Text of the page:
Sunday, 1 June 2008

Having a bash in Barcelona

Barcelona is a handsome city and remembering the 24 exciting hours we spent there just over a year ago, Theo and I both felt a thrill as we arrived on Wednesday evening. But we didn't have the luxury of indulging our nostalgia, we needed to find somewhere to safely park Sheena and find the Apolo 2 venue in time to catch our friend Sam "SJ Esau" Wisternoff in action for his Primavera Sound warm-up gig. It was great to see his familiar face and hear the songs we've come to love. It was also good to see some other people from home in the crowd - Steve "Rabid Pounder", Chris-formerly-from-the-Thekla and Ian, Sam-and-Joe's-flatmate.

After Sam's set, Theo and I had a meal at a nearby Indian restaurant (intriguing to compare the Spanish menu it offered with the standard fare at home. Lots more paneer dishes especially, which pleased me - and the waiter spoke an impressive six languages, it put us to shame) then joined the others at the irresistibly named Bar Cuntis. The Apolo 2 venue was pretty decent in many ways, but beer cost an eye-watering four euros for a quarter litre and none of us approved of that.

Around midnight, Theo and I left and parked Sheena in a backstreet near the Barcelona dockyard. It was about the least glamorous place we've camped in yet, but at least it was free.

Next day, we decided to find the Primavera Festival site then suss out a place to sleep that wasn't too far away. Bearing in mind that Barcelona doesn't have any campsites as such, we'd booked ourselves into a hostel on the other side of town for the Friday and Saturday nights, reasoning that we should be able to find somewhere to park Sheena if it wasn't too central. We'd gone for one of the cheapest, no-frills options we could find, but it was still going to set us back by almost double the tariffs we were getting used to - a maximum of about 25 euros a night.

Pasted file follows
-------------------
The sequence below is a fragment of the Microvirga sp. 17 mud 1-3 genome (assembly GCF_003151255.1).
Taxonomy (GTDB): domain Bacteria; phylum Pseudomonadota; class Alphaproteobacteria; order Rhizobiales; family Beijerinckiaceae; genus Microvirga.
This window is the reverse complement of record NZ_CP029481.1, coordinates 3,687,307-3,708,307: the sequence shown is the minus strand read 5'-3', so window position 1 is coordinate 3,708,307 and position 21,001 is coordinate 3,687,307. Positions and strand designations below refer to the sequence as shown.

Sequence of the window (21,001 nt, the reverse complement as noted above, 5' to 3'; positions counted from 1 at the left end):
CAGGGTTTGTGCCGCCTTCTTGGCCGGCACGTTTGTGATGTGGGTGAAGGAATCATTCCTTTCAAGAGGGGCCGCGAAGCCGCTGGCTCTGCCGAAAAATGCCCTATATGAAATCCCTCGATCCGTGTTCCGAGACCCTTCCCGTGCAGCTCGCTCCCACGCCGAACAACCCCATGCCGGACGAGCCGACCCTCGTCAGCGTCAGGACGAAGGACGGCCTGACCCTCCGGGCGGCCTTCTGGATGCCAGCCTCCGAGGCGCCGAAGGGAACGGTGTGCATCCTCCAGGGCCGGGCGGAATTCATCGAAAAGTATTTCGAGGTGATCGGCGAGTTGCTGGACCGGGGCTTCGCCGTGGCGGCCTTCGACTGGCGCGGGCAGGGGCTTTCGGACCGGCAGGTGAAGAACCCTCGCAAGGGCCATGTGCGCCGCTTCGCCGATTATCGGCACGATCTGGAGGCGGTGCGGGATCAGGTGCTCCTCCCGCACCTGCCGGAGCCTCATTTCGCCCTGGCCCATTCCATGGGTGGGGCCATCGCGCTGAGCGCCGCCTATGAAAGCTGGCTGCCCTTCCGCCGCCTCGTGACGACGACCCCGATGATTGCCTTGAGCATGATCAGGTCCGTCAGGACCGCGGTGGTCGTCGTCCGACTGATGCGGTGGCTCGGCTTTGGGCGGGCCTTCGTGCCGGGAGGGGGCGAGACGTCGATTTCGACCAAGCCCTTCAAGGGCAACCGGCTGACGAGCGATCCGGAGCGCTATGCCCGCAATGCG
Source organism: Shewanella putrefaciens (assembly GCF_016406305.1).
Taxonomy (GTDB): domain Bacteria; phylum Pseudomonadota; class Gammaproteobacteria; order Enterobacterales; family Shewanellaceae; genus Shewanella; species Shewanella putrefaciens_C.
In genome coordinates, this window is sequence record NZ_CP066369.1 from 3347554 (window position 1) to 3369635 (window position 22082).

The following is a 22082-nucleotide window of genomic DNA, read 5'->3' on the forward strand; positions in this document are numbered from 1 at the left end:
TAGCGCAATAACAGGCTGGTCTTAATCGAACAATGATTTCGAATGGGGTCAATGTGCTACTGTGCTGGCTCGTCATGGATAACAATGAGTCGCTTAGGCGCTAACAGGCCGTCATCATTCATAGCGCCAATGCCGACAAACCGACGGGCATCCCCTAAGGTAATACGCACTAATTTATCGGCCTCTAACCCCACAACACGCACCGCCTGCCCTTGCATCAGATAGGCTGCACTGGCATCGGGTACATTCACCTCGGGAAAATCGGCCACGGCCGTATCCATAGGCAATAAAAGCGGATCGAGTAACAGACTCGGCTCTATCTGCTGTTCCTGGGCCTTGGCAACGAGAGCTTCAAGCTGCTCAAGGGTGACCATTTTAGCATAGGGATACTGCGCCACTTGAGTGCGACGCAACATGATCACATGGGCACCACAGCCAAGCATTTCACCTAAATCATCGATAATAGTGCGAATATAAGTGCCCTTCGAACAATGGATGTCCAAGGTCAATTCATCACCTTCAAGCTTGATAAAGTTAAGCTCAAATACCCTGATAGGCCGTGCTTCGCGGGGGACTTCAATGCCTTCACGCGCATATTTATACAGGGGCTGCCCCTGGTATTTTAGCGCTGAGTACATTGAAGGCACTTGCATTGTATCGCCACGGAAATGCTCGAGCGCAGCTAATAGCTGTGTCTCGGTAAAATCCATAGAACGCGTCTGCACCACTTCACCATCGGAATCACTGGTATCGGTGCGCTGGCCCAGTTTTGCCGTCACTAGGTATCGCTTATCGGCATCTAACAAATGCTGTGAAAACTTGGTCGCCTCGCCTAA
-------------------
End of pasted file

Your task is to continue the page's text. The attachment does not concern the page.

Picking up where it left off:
We picked up signs for motorhome parking and followed them out of interest. The 24-hour secure parking area we discovered was not only right next door to the Primavera site (we could hear Portishead soundchecking soon after our arrival), but had water, loos, showers, electricity hook-ups and free wifi - and it cost 18 euros a day before tax. We couldn't believe our luck and promptly cancelled our hostel booking - even if we lost our deposit, we would still save money and have all our stuff within a five minute walk of the music.

The festival itself began to disappoint us almost the moment we arrived. Despite the programme saying it was okay to bring your own water onto the site we had to first decant our litre or so of water into small bottles minus lids at the first checkpoint then discard it altogether at the second, despite arguments in pidgeon Spanish with the security and police. Other people were having to bin food they'd brought with them - we smuggled our bocadillos through the press entrance, where they didn't check your bags.

The next jaw-dropping example of control (to us, anyway) was the insistence that you first had to buy one-euro tickets before you could purchase anything from the site bars. The sponsors were the beer company, Estrella Damm, Jagermeister and Coca-cola. Funny, that.

Our moods improved a bit when we realised the VIP area - which our press wristbands allowed us to enter - had a free bar. But only a bit. We felt the ordinary punters were getting a raw deal. And besides, we could only take advantage of our free drinks inside the VIP area - the organisers weren't going to risk us taking any booze for our mates on the outside.